- Published on Saturday, 31 December 2011 20:47
- Written by TONY ZAKARIA
- Hits: 18511
When President John F. Kennedy said in his inaugural address, ask not what the country can do for you but what you can do for your country, he was not joking.
The president knew what government could do for its citizens was a tiny fraction of what the people could collectively do for themselves.
Almost six decades later few governments have been able to provide affordable basic services such as education, clean water and medical care to the majority of their people. Most are failing to ensure the air which is free in nature is clean. It is no wonder cancer cases and respiratory and other diseases caused by unsafe habitats are still common today despite tremendous strides made in science such as space exploration.
Severe flooding is widespread these days, from Asia and Europe to America, from desert kingdoms in the Middle East to tropical forests of Africa and South America. Why has the world experienced so much flooding in recent months? Failure by governments to prevent environmental pollution and protect natural forests in many nations is a major cause of freak weather patterns that have become commonplace.
Survival of small island nations and the health of present and future generations are being sacrificed at the altar of economic and political expediencies. Polluting industries create jobs and replenish state coffers big time. Bob Kennedy was right on the money. What government can do for you is not only miniscule but can be harmful.
Social and economic development must begin with each individual citizen, with government only acting as a catalyst. When the father of Tanzania Dr Julius Nyerere the teacher taught us that education is the key to life he knew and believed what he was talking about.
According to Nyerere, those who receive the privilege of education must repay sacrifices that others have made. After leaving their villages to pursue education, the educated must return to their communities to be catalysts for development. Back in our younger days, our Lyamungo secondary chemistry teacher, a Mr Mdee would get really excited as he showed us how a catalyst works by mixing potassium chlorate and manganese dioxide to produce oxygen, water and an inert solid.
While Mdee proved how chemistry ‘catches fire’ as he used to say, some students got the fright of their lives and quit science to become penguins for life. We learned to become catalysts in our families with a few things we learned in school. Lyamungo was by then an agricultural secondary school. We grew our own vegetables, maize for the daily porridge breakfast and ‘ugali’ lunch.
We also had a few dairy cattle for their milk. Monkey see, monkey do, eh? During the yearend holiday I would buy carrot, cabbage, spinach or tomato seeds from TFA (Tanzania Farmers Association) shop in Moshi and plant them in my father’s ‘shamba.’ I had a big fight with my parents just getting them to uproot a few banana and coffee trees to give me the two by four metre area I needed for the fruit garden. A coffee tree is a big thing for a Mchagga man.
I never stayed long enough to enjoy the fruits of my labour but the tomatoes, spinach and cabbage that matured while I was in school were a source of pride to my parents. Neighbours and friends came regularly to ask for free veggies and maybe praise the clever offspring who planted them. When we learned how to cross-breed plants through grafting and the benefits of hybrid crops, I went home and grafted orange shoot from my aunt’s tree onto my father’s lemon tree.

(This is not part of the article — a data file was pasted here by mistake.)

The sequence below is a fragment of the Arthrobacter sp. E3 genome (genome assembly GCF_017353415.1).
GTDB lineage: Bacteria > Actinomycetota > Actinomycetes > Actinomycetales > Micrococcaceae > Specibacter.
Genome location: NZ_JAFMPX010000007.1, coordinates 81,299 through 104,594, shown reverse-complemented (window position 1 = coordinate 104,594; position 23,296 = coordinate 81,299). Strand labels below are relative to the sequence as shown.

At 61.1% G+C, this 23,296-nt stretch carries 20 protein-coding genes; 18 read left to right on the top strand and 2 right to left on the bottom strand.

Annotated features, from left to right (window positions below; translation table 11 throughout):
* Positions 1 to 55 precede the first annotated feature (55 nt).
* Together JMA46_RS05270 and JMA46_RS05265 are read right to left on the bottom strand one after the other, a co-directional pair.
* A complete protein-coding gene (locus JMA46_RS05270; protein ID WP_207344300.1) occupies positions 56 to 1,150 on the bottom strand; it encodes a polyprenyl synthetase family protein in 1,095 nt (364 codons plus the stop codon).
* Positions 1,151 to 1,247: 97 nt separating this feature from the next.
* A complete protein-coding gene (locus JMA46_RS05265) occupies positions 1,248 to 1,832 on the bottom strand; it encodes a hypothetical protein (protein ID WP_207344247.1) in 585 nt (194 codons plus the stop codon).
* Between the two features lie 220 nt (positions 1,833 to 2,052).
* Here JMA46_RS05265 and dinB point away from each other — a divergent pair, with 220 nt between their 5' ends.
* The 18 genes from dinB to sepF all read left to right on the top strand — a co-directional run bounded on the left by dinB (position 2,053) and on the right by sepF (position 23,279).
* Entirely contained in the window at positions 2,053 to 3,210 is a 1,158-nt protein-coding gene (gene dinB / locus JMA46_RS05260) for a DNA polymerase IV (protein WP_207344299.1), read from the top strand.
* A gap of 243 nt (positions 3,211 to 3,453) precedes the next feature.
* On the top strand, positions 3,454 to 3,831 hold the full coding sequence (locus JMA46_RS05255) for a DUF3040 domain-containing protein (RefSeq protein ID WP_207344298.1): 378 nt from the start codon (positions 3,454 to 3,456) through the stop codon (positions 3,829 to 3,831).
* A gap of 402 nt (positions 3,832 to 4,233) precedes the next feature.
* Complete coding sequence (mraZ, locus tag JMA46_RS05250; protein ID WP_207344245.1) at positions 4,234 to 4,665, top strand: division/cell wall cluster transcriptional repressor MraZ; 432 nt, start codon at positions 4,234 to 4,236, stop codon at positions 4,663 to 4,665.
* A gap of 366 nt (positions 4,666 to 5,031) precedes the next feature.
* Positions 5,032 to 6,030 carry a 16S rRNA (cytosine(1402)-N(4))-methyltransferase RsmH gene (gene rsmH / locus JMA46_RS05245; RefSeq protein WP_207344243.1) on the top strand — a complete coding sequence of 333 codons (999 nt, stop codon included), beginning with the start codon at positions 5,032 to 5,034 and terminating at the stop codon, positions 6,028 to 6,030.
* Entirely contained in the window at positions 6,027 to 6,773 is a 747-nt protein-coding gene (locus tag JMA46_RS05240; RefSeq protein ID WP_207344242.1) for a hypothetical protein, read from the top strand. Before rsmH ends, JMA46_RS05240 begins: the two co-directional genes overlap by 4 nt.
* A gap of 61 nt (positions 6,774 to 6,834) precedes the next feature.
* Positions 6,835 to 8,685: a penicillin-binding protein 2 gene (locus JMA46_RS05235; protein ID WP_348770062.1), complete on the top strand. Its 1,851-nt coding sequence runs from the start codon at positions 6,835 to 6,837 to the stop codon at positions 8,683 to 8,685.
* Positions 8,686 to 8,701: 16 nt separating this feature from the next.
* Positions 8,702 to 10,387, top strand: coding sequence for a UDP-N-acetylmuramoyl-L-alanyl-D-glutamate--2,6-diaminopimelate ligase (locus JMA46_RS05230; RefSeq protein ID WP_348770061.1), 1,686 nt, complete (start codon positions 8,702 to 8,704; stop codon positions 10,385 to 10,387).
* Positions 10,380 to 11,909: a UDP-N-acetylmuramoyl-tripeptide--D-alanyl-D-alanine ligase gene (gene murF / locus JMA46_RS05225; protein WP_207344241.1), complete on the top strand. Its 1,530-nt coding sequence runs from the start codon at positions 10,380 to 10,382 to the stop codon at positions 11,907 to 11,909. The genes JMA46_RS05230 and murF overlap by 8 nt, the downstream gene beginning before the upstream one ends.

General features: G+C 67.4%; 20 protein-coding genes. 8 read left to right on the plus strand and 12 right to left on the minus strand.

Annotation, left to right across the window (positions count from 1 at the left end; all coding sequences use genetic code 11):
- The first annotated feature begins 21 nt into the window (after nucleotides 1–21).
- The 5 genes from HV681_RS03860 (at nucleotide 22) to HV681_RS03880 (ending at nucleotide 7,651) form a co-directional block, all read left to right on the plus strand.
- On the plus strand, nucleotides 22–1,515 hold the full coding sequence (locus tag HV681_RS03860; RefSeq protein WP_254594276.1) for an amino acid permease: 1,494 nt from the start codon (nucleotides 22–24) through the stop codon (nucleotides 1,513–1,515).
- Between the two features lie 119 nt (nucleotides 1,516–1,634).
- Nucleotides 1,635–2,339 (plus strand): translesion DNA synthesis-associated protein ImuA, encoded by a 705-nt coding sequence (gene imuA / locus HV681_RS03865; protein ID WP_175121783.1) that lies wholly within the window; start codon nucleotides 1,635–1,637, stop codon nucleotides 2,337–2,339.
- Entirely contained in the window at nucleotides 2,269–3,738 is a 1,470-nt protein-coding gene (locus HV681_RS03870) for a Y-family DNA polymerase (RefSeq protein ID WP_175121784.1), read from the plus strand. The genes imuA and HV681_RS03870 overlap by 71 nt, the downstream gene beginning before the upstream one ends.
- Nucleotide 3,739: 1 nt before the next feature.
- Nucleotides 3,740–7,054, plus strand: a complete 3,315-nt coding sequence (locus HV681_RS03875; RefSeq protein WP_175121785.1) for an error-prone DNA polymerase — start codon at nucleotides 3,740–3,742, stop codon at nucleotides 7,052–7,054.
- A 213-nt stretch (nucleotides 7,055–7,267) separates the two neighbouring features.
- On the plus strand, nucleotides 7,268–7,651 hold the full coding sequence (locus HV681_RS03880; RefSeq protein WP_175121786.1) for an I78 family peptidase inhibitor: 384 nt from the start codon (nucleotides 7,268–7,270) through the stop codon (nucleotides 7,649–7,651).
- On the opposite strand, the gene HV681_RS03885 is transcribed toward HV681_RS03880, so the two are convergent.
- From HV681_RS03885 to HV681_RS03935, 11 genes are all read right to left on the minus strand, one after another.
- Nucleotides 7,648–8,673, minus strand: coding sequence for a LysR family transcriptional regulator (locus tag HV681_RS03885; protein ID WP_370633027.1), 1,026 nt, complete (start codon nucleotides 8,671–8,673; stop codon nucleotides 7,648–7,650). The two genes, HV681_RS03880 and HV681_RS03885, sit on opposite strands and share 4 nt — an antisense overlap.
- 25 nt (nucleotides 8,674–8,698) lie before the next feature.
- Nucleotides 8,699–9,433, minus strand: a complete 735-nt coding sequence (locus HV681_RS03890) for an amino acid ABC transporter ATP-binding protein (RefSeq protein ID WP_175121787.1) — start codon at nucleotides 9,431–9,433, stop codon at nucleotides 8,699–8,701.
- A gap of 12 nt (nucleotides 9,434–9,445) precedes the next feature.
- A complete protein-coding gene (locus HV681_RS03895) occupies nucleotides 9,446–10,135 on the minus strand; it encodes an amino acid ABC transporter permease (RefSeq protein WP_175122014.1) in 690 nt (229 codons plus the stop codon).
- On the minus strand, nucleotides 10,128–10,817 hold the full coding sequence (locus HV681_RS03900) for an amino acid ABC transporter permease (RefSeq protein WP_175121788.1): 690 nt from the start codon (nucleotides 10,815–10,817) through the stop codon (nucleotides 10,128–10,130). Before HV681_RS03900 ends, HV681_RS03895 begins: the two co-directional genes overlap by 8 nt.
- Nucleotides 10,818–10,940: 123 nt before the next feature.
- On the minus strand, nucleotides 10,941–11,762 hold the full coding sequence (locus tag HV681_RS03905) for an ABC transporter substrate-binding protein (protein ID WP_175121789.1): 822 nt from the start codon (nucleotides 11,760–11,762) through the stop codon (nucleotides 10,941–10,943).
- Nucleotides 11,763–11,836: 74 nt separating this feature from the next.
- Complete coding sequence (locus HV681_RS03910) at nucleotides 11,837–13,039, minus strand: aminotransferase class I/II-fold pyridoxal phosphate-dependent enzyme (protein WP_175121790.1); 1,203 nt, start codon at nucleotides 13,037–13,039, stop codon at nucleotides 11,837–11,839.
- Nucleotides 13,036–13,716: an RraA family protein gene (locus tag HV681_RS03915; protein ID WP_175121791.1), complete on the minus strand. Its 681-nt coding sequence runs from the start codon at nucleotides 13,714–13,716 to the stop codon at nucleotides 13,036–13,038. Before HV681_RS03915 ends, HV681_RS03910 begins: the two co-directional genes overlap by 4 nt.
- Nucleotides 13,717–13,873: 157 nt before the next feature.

The result was a fantastic crop of tangy orange-flavoured lemons that made maize porridge a favourite breakfast for relatives and neighbours of Mzee Josefu, grandson of Nyange. There are many schoolmates from the 70s and 80s who can remember experimenting with their school knowledge to make life better at their place of birth. We came from families with few necessities and little extras so there were a lot of areas needing improvement.
As salaried employees, we remembered the traditional houses made of thatch and earthen floors we grew up in, on the slopes of Kilimanjaro Mountain. We were already used to modern school and residential buildings with flush toilets that
bore no resemblance to rudimentary structures in our places of birth.
We resolved to change the situation brick by brick. Over time the traditional ‘msonge’ in Chaggaland has disappeared, not because the government built modern houses for the people but because many sons and daughters who received education and learnt to appreciate nice things, went back to invest in their families. Over the years Pareland has undergone similar transformation as seen in Chaggaland.
Even our tightfisted traditional rivals from Same and Mwanga districts have learnt to appreciate good food and live in improved housing. It shows in a healthier younger generation who are taller and more handsome than Wapare who are 50+ years old. My Form I class had a total of 135 students of which about 45 were from Arusha, 45 from Lake zone and the remainder from Kilimanjaro region.
In Nyerere’s time, the Wasukuma went to study in Kilimanjaro, Wachagga were sent to Mbeya and the Makonde joined secondary schools in Bukoba and everybody was cool with it. Many of my classmates who left secondary school in the mid-seventies have gone on to become leaders and thinkers of Tanzania today.
But why has Kilimanjaro rural districts made such tremendous progress in improving housing, nutrition and other social indicators while parts of Manyara, Mara, Mtwara, Shinyanga, Singida and Dodoma – to name a few – continue to lag behind? Did they not receive the same education as the Wachagga and Wapare in the 70s and 80s? Have they gone back regularly to their villages to repay the privilege of getting education at the expense of their parents, relatives or are they waiting for government intervention?